|Code||Fault Location||Probable Cause|
|P1304|| P1304 – EGR Calibration High (Ford) |
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Manufacturer Specific Definitions for P1304
|Acura||Cylinder No. 4 - misfire|
|Bmw||Heated Catalyst Battery Temperature Sensor 1 Electrical|
|Citroen||EGR Calibration High|
|Ford||EGR Calibration High|
|Honda||Cylinder Number 4 Random Misfire Detected|
|Kenworth||P1304 - Intermittent misfire cylinder 6|
|Land Rover||Cylinder 4 – misfire detected|
|Mini||Misfiring Cylinder 4|
|Peterbilt||P1304 - Intermittent misfire cylinder 6|
|Peugeot||EGR Calibration High|
|Saab||Cylinder 4 – misfire detected|
Table of Contents
- What Does Code P1304 Mean?
- Where is the P1304 sensor located?
- What are the common causes of code P1304?
- What are the symptoms of code P1304?
- Get Help with P1304
What Does Code P1304 Mean?
Special note on trouble code P1304 and Ford, Lincoln, Mercury, and Oldsmobile vehicles: While DTC P1304 is a manufacturer-specific code that may affect several OBD II compliant vehicles, the causes and symptoms of this code typically vary between most vehicle makes. This article will therefore deal with code P1304 as it applies specifically to Ford, Lincoln, Mercury, and Oldsmobile vehicles.
OBD II fault code P1304 is a manufacturer-specific trouble code that is defined by carmaker(s) Ford, Lincoln, Mercury, and Oldsmobile as “EGR Calibration High”, and is set when the PCM (Powertrain Control Module) detects abnormal, unexpected or implausible calibration settings/parameters in the EGR (Exhaust Gas Recirculation) system.
NOTE: Code P1304 applies to all Ford diesel and gasoline applications that are not fitted with variable valve/camshaft timing systems since VVT/VCT systems perform the same functions as EGR systems as a natural consequence of their operation.
The purpose of EGR systems in all applications is to introduce precisely metered amounts of exhaust gas into the cylinders under some operating conditions to prevent the formation of harmful exhaust emissions such as NOx (oxides of nitrogen) at high combustion temperatures. In practice, the addition of exhaust gas into the engine has a quenching effect on the combustion flame, and provided the EGR system is fully functional, the added exhaust gas will prevent combustion temperature from exceeding 2 5000F, above which NOx is formed at large throttle openings.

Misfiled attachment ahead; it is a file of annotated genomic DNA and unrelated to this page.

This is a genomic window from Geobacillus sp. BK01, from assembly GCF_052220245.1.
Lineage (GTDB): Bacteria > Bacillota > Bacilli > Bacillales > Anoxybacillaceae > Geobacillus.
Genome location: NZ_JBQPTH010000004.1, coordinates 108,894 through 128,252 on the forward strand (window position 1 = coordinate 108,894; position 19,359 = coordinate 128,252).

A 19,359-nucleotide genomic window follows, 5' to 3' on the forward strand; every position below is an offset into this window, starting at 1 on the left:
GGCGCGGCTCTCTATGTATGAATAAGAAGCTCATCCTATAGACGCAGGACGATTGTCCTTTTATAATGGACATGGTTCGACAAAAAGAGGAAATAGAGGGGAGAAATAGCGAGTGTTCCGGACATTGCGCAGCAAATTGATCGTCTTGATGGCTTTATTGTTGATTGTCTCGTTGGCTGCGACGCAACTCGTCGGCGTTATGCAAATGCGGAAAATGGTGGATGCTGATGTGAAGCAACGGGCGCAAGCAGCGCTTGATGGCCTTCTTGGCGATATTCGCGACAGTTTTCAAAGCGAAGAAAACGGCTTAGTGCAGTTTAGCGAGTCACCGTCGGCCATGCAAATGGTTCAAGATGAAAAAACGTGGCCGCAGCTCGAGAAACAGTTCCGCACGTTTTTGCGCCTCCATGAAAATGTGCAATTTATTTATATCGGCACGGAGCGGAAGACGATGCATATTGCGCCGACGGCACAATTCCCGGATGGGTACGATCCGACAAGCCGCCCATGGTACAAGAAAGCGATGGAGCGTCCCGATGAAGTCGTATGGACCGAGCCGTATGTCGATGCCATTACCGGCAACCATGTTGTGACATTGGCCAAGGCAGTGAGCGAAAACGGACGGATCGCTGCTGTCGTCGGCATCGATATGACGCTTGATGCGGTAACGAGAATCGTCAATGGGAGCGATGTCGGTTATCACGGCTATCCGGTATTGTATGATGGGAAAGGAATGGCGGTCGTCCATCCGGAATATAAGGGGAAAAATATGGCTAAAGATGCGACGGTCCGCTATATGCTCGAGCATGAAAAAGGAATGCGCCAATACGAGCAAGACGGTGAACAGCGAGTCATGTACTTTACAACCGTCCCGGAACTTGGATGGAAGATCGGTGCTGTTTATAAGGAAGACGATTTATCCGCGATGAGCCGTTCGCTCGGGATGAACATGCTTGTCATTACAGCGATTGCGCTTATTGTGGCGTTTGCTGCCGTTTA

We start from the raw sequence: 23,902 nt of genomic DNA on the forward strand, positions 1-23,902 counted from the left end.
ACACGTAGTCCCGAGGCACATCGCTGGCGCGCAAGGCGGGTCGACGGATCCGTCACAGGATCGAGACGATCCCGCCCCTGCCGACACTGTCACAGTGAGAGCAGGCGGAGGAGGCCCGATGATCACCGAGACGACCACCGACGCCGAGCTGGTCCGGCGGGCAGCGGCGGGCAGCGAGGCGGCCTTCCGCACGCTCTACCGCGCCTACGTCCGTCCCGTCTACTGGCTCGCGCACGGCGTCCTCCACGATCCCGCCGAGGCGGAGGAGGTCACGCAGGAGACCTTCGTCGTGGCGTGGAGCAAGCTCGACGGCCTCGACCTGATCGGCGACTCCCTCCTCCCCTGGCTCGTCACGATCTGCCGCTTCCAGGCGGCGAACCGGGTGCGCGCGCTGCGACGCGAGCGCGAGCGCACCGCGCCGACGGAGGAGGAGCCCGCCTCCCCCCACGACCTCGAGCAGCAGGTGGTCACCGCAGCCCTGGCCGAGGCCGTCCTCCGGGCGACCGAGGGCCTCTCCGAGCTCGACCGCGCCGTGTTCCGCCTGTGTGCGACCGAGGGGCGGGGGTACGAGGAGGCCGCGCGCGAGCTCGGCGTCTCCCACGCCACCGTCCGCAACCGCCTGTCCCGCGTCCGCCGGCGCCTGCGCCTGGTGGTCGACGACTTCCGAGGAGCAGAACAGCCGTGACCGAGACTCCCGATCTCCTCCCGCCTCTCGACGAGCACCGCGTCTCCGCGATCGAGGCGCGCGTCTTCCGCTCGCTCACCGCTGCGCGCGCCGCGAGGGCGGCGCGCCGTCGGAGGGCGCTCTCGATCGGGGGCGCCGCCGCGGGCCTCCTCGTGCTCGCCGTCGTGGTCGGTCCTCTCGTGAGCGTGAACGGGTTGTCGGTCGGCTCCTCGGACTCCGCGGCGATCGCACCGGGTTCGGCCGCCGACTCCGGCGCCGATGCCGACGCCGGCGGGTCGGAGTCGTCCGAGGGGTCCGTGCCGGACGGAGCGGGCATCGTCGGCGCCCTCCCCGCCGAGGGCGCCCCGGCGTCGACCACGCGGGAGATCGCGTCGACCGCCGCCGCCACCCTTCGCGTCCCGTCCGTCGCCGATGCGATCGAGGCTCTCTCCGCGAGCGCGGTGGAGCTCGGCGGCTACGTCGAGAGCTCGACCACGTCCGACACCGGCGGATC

During normal operation of an engine, though, exhaust gas is prevented from entering the engine at idling or low engine speeds and loads, since the exhaust gas also has a diluting effect on the air/fuel mixture, which can seriously reduce engine performance at low speeds.
However, the subject of EGR control strategies is a highly technical one, and, therefore, the finer details of these systems fall outside the scope of this article. Moreover, since diagnosing and fixing the multitude of issues that (can) affect the proper operation of EGR systems on Ford applications require skills, knowledge, and equipment that DIY mechanics typically do not have access to, we will describe the operation of the latest iteration of EGR systems on Ford applications in broad strokes below-
In terms of operation, the EGR valve is, located on the inlet manifold, between the exhaust system and the manifold. In their simplest form, EGR valves are fitted with diaphragms that are controlled by a vacuum-operated actuator, which is in its turn, controlled by a dedicated electronic control module. It is perhaps worth mentioning at this point that the amount of exhaust gas that is introduced into an engine at any given time is solely determined by a) the engine design/type, and b), the validity/plausibility of input data the control module receives from various engine sensors.
These sensors typically include the-
- barometric pressure sensor
- manifold absolute pressure sensor
- engine coolant temperature sensor
- intake air temperature sensor
- boost pressure sensor
- engine speed sensor
- throttle position sensor
- one or more exhaust backpressure sensors
- throttle pedal position sensor (if fitted)
- and others, that include various sensors in and around the automatic transmission
Thus, assuming that all the above sensors, and of course, the EGR valve) are in perfect working condition, that all their readings correlate, and that operating conditions are suitable for the introduction of exhaust gas, the control module will command the vacuum actuator to open the EGR valve by a set amount. This setting is monitored by a position sensor on the EGR valve’s pintle, and this position is used by the control module to infer the amount of exhaust gas that is flowing through the EGR valve.
This is the only method available to the control module to “measure” the amount of exhaust gas flowing through the EGR valve, although, in older systems that used DPFE-based methods, the control module could measure the actual amount of exhaust gas flowing into the engine by using a pressure differential between various parts of the system.